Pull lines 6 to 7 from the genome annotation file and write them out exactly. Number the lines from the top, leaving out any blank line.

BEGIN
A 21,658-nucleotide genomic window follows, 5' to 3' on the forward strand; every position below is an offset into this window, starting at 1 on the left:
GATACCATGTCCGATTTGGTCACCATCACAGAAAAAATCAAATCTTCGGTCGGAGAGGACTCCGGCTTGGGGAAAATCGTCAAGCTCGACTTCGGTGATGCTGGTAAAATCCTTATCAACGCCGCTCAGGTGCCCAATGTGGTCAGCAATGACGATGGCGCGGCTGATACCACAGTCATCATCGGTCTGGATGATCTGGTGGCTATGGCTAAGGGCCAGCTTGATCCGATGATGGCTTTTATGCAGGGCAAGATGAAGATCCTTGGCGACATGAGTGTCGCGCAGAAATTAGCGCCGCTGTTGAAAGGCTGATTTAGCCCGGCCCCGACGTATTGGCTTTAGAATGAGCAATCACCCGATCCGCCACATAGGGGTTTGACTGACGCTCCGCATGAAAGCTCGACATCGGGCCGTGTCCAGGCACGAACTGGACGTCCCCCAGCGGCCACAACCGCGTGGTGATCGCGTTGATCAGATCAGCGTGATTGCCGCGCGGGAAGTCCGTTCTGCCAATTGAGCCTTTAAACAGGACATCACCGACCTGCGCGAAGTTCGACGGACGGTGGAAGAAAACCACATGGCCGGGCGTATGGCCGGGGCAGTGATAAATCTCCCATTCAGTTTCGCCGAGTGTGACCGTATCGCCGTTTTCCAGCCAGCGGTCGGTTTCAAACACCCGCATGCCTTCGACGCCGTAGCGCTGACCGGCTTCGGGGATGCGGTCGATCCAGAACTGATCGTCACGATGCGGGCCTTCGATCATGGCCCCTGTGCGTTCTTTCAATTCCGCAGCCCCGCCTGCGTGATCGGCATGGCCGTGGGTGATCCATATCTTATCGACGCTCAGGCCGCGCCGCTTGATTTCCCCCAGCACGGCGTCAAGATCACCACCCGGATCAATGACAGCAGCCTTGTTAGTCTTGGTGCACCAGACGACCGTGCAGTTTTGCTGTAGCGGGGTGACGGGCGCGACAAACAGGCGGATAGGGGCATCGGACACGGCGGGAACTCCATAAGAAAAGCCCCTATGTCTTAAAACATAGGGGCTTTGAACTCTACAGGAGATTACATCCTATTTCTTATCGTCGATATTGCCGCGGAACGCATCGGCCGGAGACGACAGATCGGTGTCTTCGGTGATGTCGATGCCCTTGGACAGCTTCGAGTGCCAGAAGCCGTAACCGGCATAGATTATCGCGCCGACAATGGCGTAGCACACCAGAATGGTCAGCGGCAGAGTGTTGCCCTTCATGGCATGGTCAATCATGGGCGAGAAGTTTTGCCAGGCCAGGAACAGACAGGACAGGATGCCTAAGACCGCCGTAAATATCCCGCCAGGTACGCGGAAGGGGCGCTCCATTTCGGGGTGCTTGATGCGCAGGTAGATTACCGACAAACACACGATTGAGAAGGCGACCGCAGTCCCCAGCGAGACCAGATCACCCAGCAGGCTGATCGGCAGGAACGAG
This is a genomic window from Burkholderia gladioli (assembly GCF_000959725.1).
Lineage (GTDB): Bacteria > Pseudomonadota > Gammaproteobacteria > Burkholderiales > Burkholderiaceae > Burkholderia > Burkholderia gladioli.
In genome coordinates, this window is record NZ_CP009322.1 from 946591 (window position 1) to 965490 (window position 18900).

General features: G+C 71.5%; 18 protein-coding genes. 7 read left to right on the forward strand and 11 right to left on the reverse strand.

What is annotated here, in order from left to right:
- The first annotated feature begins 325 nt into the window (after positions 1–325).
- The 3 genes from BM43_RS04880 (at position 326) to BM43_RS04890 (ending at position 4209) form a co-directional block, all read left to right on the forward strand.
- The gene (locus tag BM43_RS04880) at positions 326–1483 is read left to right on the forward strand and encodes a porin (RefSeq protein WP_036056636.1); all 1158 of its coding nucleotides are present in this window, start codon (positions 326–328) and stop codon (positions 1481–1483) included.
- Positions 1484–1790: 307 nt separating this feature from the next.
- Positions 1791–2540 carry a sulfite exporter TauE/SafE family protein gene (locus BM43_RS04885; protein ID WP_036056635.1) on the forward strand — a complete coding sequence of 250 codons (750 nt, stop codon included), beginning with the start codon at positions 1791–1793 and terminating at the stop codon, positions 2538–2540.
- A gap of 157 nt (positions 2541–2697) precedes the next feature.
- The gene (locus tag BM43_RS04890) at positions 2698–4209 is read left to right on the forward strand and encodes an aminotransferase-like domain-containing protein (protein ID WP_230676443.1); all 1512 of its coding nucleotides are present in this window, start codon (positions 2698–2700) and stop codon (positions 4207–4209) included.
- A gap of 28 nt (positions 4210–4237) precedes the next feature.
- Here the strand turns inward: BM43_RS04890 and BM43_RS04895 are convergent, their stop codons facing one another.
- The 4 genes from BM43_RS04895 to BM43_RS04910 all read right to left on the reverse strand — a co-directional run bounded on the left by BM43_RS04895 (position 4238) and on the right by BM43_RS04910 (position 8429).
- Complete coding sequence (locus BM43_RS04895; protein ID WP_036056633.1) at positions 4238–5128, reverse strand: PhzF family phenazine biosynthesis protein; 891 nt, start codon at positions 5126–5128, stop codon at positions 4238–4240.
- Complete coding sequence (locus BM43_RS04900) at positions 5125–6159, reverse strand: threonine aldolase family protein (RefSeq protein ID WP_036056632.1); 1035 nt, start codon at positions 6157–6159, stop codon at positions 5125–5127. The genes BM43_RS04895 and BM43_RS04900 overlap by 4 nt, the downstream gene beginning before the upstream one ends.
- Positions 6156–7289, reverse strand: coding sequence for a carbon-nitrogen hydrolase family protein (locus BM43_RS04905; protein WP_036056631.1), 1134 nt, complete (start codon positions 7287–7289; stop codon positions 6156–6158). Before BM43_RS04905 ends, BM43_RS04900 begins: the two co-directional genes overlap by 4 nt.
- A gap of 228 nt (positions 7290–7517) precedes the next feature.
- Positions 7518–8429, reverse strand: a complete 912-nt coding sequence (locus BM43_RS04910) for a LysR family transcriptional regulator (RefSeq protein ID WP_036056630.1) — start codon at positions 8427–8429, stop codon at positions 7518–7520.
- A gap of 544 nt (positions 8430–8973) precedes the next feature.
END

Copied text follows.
General features: G+C 71.5%; 18 protein-coding genes. 7 read left to right on the forward strand and 11 right to left on the reverse strand.

What is annotated here, in order from left to right: